When HIV/AIDS became a pandemic, epidemiologists wanted to know where it began. In the 1980s, they found their answer in a freezer filled with blood. This blood had been collected in the 1950s from members of indigenous communities in Africa as part of anthropological research on human variation. To this day, that sample is the oldest trace of HIV known to biomedicine. It is what launched Joanna Radin’s interest in the field of biobanking, a means of preserving blood and other tissues for future research. It is also what led her to write her recently published book, “Life on Ice: A History of New Uses for Cold Blood.” (more…)
Tag Archives: aids
A new technique that allowed researchers to analyze genetic material from serum samples of HIV patients taken before AIDS was known provides a glimpse into the beginnings of the epidemic.
Researchers at the University of Arizona and the University of Cambridge in the U.K. have reconstructed the origins of the AIDS pandemic in unprecedented detail. (more…)
Things went not so well for Laila, a divorced 28-year-old mother of one who is now a garment worker in a factory located in Savar area, the apparel industry hub of Bangladesh and not far away from the Dhaka city’s fringe. She was happily married to a man who was a masonry worker but since his income was never stable and sufficient enough for the family, it all started to go very erratic. (more…)
ANN ARBOR—A banana a day may not keep the doctor away, but a substance originally found in bananas and carefully edited by scientists could someday fight off a wide range of viruses, new research suggests. (more…)
Quiet ‘epidemic’ of drugs, alcohol and suicide has killed half a million middle-aged white Americans
Despite advances in health care and quality of life, white middle-aged Americans have seen overall mortality rates increase over the past 15 years, representing an overlooked “epidemic” with deaths comparable to the number of Americans who have died of AIDS, according to new Princeton University research. (more…)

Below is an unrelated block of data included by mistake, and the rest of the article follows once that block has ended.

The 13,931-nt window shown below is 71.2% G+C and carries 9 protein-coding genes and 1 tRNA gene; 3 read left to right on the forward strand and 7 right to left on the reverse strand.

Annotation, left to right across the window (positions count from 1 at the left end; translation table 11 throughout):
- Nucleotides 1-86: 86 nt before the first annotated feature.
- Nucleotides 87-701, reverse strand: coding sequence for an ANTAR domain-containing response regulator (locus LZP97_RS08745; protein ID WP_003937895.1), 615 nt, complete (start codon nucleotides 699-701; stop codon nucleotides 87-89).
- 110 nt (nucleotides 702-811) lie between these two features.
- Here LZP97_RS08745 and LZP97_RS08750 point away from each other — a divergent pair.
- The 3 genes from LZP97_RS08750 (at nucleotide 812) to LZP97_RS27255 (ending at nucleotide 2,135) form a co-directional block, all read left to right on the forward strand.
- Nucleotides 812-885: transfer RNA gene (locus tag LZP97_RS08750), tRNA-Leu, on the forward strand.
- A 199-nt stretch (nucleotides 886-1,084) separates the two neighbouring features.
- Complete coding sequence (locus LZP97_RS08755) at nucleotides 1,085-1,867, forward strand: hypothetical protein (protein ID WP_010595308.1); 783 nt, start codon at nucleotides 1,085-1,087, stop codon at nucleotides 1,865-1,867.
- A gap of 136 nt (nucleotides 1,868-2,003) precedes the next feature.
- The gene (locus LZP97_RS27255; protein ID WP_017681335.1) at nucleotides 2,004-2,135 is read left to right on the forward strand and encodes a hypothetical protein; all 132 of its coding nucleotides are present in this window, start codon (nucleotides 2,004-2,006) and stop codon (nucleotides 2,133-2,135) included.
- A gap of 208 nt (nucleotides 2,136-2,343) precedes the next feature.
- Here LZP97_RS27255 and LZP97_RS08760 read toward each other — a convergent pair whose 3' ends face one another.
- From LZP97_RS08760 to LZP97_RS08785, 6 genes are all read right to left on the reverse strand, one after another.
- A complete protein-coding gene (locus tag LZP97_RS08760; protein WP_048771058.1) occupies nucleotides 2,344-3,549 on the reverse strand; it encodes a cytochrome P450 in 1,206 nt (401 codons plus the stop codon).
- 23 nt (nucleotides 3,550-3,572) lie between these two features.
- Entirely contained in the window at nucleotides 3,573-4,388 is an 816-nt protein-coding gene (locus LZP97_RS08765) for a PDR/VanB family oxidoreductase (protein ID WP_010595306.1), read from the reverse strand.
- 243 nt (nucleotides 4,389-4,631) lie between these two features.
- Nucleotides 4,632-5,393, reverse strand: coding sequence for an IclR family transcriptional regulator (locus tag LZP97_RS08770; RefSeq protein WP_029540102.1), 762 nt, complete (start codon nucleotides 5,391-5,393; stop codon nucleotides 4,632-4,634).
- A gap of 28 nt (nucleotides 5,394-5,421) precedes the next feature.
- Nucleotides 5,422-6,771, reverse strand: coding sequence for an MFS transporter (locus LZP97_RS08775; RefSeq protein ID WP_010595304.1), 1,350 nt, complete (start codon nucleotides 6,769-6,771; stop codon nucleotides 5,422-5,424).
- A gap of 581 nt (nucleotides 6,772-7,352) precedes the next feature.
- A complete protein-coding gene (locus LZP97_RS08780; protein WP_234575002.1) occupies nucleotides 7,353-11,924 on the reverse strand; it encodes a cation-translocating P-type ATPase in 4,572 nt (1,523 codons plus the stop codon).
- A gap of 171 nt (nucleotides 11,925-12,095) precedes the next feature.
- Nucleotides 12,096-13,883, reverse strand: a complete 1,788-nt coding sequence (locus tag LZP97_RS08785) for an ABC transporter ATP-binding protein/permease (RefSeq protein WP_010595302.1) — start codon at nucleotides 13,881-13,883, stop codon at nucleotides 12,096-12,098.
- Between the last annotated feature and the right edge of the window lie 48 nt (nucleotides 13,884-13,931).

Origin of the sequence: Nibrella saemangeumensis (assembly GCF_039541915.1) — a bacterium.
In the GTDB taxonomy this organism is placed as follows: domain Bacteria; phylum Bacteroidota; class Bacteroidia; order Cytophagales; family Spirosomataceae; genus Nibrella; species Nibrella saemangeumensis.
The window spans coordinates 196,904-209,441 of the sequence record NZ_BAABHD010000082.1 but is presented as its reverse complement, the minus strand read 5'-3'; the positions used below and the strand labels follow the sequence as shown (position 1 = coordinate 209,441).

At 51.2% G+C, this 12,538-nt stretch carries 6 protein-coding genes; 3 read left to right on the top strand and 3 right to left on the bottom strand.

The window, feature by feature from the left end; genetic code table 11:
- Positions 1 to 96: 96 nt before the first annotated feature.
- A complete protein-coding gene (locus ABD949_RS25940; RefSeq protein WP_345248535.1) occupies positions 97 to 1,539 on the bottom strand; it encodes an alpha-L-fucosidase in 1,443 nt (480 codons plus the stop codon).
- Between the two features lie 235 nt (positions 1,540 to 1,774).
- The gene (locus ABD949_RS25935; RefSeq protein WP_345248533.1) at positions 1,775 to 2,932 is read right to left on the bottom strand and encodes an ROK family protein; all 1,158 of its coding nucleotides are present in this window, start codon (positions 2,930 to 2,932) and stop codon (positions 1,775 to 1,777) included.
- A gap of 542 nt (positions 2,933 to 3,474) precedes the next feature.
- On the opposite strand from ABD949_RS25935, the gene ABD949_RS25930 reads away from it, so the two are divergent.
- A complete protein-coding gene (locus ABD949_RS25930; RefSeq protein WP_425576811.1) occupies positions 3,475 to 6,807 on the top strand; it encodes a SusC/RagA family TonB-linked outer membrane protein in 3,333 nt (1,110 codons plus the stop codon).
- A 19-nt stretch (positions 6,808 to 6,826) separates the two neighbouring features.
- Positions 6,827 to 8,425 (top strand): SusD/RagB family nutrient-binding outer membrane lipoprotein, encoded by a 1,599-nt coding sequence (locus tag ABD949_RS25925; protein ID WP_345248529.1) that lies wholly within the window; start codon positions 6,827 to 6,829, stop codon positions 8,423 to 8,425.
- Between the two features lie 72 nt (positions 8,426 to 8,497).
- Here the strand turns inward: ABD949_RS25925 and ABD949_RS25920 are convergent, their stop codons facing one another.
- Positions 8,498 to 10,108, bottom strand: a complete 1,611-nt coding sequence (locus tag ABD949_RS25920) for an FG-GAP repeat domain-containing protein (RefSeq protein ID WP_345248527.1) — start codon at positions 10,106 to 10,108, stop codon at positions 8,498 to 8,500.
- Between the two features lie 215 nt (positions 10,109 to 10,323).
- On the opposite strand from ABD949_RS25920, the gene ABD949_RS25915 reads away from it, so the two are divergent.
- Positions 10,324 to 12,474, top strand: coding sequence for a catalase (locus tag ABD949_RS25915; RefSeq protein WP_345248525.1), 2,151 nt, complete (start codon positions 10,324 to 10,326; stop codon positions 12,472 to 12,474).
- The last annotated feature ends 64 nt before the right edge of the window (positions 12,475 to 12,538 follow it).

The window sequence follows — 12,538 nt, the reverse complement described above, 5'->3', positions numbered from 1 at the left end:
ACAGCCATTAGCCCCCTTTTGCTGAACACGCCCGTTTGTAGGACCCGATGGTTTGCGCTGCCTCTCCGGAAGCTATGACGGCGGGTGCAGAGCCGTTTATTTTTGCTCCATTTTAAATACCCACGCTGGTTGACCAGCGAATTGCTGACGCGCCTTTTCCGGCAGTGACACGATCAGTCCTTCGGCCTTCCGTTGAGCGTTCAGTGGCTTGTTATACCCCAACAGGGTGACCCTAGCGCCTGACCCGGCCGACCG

Scientists are locked in a perpetual race with deadly bacteria, struggling to come up with new drugs as bacteria evolve new defenses. Corey Compton has demonstrated that a strategy focused on how bacteria develop resistance can give drugs — new and old — a leg up. (more…)
A national, five-year study of care for inmates with HIV brought strangers together, produced policy change in the Delaware Department of Corrections and documented the importance of good communication and coordinated care for those who return to the community. But many challenges remain in preventing, detecting and treating HIV in offender populations. (more…)
A new model for HIV progression finds that it spreads in a similar way to some computer worms and predicts that early treatment is key to staving off AIDS.
HIV specialists and network security experts at UCL noticed that the spread of HIV through the body using two methods – via the bloodstream and directly between cells – was similar to how some computer worms spread through both the internet and local networks respectively to infect as many computers as possible. They worked together to create a model for this ‘hybrid spreading’, which accurately predicted patients’ progression from HIV to AIDS in a major clinical trial. (more…)